"The crocodile enamel has a thickness of about 100–200µm at the crown (Fig. 3A), becomes thinner towards the root and disappears completely just before the onset of the hollow part (Fig. 2A). In this region, an enamel–cementum interface can be observed where a thin cementum layer is present that covers the enamel layer (Fig. 2A)."
From: Enax, J., Fabritius, H.-O., Rack, A., Prymak, O., Raabe, D. and Epple, M. 2013. Characterization of crocodile teeth: Correlation of composition, microstructure, and hardness. Journal of Structural Biology 184 (2): 155–163.

And in monitor lizards, the teeth are commonly buried in the soft tissue almost entirely, so that you can hardly see the crowns in the living animal. They are hardly mounted on stilts of unenamelled dentine that make them stick out. So unless better evidence turns up, I think the convention of treating the enamel-dentine transition as the base of the crown in theropods is well-supported.

Secondly, it isn’t as if I had shortened the teeth in this case (consider one grid intersection is 10cm). There can be little doubt sue’s teeth aren’t preserved in a perfect life-like configuration (because the entire skull is crushed taphonomically), but the teeth as shown here are based on the official dewarped version. Stan is the specimen mounted with weirdly long teeth, not sue. If anything, they end up sticking out a little further than sue’s longest tooth crown (which is 109mm long).

It’d be one thing if the "long toothed" condition was consistent among all specimens, but if there’s so little consistency in T. rex (and among theropods in general), this makes it much more likely that they are artefacts of decomposition than that they are a genuine feature of the animal’s anatomy. And we know that teeth have a certain tendency to slip from their sockets, after all there are also entire, dislodged T. rex teeth known that include the root.

Compare Mark Witton’s reconstruction of the same specimen and Manabu Sakamoto’s reconstruction of Stan (where he remarked on the tooth-thing):
"It's evident that a lot of the teeth have shot out of the sockets after the animal had died so that much of the roots are exposed. Presumably, this version should be closer to what the tooth row would have been like in life; I don't suppose roots would be exposed too much in life..."

That the secondary palate would impede penetration deeper than tooth crown length is perfectly consistent, with the fact that the teeth are already so relatively long, and that the bite was evidently reliant on huge amounts of force. So yeah, I think if T. rex wanted to inflict a deep-going injury it would have to properly crush down on what it bit and damage it through blunt force.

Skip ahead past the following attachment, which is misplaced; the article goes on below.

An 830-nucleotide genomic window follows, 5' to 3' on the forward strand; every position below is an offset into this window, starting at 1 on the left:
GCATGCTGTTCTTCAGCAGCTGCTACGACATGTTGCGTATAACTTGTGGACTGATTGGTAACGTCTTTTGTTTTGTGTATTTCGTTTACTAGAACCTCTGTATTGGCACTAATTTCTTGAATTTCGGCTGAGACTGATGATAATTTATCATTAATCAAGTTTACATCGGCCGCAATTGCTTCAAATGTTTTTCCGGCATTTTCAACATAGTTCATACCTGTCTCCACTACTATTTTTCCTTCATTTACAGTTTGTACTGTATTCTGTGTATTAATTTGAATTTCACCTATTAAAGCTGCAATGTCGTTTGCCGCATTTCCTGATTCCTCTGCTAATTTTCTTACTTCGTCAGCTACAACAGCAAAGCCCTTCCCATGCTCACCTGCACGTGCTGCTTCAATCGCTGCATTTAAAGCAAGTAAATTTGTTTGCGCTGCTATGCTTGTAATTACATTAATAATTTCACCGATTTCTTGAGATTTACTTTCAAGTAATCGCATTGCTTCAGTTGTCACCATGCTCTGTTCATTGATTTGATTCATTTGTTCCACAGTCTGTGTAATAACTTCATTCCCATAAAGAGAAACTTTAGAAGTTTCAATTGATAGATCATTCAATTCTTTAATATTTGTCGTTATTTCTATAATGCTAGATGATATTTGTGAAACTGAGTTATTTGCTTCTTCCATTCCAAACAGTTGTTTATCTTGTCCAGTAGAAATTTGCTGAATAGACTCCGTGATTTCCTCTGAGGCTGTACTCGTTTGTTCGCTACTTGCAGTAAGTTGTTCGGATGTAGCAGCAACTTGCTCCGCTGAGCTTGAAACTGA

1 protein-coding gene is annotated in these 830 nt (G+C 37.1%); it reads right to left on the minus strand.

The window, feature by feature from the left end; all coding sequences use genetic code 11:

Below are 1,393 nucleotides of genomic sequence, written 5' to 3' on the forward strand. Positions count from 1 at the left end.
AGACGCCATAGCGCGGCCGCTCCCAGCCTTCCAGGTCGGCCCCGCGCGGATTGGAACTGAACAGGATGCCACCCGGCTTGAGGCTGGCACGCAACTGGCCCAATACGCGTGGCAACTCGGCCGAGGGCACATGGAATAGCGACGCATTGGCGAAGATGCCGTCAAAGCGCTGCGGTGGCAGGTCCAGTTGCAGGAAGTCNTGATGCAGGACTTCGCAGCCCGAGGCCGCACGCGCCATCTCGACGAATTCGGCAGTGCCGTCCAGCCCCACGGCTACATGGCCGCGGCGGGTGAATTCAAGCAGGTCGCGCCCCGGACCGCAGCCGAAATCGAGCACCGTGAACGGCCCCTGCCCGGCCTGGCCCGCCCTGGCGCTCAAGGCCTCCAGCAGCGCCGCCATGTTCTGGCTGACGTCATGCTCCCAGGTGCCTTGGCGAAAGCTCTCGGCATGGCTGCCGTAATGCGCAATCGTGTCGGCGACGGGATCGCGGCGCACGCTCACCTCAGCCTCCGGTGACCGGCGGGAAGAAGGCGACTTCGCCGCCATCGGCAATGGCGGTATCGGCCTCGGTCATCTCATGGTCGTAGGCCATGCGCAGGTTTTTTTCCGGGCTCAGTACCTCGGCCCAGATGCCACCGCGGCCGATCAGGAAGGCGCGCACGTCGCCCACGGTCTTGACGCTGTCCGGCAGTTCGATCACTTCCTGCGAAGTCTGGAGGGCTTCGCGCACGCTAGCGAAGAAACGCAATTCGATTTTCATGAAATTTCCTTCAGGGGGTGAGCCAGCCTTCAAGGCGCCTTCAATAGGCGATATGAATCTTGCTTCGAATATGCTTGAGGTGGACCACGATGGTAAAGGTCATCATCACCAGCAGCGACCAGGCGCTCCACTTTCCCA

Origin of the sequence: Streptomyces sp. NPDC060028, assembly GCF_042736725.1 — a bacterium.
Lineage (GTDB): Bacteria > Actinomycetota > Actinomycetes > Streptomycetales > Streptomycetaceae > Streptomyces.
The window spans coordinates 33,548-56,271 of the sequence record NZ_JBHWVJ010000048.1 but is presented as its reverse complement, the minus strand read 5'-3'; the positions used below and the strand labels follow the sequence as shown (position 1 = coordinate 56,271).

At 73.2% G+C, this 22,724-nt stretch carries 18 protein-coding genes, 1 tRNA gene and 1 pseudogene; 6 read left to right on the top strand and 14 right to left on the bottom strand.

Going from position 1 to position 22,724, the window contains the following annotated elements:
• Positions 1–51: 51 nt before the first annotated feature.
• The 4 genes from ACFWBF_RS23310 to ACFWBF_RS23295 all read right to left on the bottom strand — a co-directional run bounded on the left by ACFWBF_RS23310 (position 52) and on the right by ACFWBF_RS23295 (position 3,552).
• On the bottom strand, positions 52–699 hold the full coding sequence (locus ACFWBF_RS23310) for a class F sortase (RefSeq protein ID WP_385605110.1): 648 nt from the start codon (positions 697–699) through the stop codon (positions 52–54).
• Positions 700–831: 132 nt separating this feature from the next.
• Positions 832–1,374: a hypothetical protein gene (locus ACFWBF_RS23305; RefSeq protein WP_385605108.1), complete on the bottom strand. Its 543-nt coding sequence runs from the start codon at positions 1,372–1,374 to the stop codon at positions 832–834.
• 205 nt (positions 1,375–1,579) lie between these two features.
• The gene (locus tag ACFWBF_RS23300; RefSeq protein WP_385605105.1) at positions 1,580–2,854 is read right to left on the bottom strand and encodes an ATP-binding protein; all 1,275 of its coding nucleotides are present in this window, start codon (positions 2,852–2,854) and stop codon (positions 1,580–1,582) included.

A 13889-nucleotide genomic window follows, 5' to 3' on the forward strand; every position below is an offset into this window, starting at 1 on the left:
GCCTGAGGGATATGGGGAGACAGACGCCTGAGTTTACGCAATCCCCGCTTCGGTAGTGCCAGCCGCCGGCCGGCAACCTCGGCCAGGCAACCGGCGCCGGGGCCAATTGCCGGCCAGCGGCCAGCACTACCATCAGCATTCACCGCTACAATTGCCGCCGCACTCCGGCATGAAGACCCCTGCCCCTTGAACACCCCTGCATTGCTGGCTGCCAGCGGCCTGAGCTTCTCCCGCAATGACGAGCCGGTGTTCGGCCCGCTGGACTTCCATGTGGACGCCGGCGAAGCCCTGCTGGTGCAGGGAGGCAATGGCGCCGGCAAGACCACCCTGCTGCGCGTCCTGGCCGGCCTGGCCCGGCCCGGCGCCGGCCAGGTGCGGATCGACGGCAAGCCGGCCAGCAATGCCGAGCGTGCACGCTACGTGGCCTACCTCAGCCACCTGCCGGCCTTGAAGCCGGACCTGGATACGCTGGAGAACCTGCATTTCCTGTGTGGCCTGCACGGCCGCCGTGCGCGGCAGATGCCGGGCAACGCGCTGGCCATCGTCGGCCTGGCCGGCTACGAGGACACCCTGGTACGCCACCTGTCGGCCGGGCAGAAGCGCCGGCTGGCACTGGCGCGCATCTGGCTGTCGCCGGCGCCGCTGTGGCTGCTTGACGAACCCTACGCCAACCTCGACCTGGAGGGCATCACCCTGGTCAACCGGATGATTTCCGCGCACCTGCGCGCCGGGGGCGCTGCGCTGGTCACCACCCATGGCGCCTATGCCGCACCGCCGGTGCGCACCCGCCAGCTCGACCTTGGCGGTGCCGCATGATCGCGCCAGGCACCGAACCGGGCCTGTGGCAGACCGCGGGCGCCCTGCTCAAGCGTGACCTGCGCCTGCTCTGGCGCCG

Dinopithecus Featured By Owner Edited Nov 7, 2015
Interesting about the first part.

I didn't say you resized them, it's just that the outer tooth length I see in various specimens tends to vary (with roots sticking out in some and not so in others).

The crowns appear to be ~15cm here, which is consistent with figures I tend to hear for Tyrannosaurus' tooth length (just in case you're interested where I heard them, I first read it from Darren Naish's "100 years of Tyrannosaurus rex" blog post on the old Tetrapod Zoology, so I figured it was reliable). I guess that's large in absolute terms, but I'm not sure if I would really call them relatively long, especially considering how they belong to a ~6 tonne animal.
theropod1 Featured By Owner Edited Nov 8, 2015  Student Traditional Artist
As for the 15cm, I think it’s one of many rough figures floating around the web, possibly based on an exaggerated tooth length resulting from slippage. Since it sais "over 15cm" I could even very well imagine Naish was actually referring to the whole tooth, including the root. In any case, there are precise figures in the literature that are better to rely on, the longest T. rex tooth crown on record is short of 12cm tall, the average is about 7cm. The tallest of sue’s tooth crowns are approaching 11cm, as I already mentioned.